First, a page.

A. Kroon1, 2*, M.A. de Schipper1, P.H.A.J.M. van Gelder1, S.G.J. Aarninkhof1

1 Delft University of Technology, This email address is being protected from spambots. You need JavaScript enabled to view it., This email address is being protected from spambots. You need JavaScript enabled to view it., This email address is being protected from spambots. You need JavaScript enabled to view it., This email address is being protected from spambots. You need JavaScript enabled to view it.

2 SvaĊĦek Hydraulics

Introduction

The Building with Nature (BwN) design philosophy (de Vriend et al, 2015) uses natural dynamics and resources as adaptive coastal protection. Consequently, the degrees of freedom and therewith the uncertainty of the state of the system increase by allowing these natural dynamics. Thus, evaluating this state at a certain point in time requires a different approach than in case of a more traditional coastal protection. Over the past decades several probabilistic frameworks have been developed to allow for the effects of natural dynamics in coastal modelling (Callaghan et al., 2013; Baart,2013; Ruggiero et al., 2010; Baquerizo and Losada, 2008; Ranasinghe et al.,2012). However, these methods can give a false sense of confidence when ignoring model uncertainty, introduced by these frameworks. We investigate the importance of model uncertainty in the prediction of coastline response of a BwN solution under stochastic wave forcing.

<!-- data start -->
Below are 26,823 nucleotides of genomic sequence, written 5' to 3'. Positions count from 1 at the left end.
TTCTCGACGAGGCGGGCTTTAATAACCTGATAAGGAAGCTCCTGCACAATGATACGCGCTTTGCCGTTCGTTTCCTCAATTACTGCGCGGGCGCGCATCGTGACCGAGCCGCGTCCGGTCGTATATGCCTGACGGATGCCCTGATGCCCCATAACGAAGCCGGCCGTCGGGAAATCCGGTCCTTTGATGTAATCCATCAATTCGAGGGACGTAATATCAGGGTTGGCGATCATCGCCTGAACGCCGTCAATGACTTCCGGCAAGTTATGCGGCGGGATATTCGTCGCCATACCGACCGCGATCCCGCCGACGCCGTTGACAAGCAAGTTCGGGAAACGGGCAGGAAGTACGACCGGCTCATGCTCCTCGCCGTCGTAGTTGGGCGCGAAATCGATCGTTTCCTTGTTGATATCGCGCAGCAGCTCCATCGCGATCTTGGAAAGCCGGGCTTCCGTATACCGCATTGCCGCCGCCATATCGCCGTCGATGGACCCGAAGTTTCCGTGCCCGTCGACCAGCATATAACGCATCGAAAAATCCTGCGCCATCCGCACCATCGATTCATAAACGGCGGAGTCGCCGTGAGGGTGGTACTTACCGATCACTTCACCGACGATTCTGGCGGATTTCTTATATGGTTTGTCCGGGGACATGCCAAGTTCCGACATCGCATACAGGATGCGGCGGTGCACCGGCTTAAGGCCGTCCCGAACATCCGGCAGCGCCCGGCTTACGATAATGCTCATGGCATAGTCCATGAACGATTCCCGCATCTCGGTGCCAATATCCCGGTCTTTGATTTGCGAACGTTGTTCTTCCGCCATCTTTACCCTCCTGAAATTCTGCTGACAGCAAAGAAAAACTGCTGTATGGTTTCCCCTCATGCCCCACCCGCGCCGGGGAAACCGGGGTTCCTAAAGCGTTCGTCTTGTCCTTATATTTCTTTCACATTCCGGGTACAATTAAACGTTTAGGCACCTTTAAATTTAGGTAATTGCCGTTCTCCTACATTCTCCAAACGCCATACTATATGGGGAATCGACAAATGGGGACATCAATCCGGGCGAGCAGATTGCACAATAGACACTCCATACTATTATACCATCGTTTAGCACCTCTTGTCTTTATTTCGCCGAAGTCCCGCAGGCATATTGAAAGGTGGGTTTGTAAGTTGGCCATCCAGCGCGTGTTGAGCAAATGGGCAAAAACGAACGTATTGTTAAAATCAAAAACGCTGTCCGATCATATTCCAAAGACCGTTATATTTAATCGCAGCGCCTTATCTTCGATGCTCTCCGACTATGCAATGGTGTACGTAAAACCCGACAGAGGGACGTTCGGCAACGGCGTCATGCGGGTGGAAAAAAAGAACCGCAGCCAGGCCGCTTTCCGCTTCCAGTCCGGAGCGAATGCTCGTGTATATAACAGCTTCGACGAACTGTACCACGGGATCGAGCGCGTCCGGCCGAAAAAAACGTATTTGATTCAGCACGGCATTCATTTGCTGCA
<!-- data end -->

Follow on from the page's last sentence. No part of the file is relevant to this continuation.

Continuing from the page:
Methods

We make a stochastic prediction for the Sand Engine, a peninsula shaped nourishment of 21 million m3. The stochastic method runs a one-line model numerous times with varying wave input and settings, using a Monte Carlo procedure. In this stochastic prediction we include model uncertainty and wave climate variability. The model uncertainty is obtained using a GLUE approach on model-observation discrepancies and, the wave climate variability is based on a bootstrapping procedure of historical observations. As a result, both of these uncertainties are obtained on observational data rather than estimates of variances.

Results

The stochastic prediction results in a confidence probability distribution of losses at the sand engine. Comparing the bandwidth against observations for the same period shows that we are able to represent the variance in the volume losses at the Sand Engine (Figure 1). Results show that the importance contributions varies with the time scales considered.

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Figure 1 Stochastic forecast of volume loss compared to observed volume loss for the period of June 2015 to January 2018.

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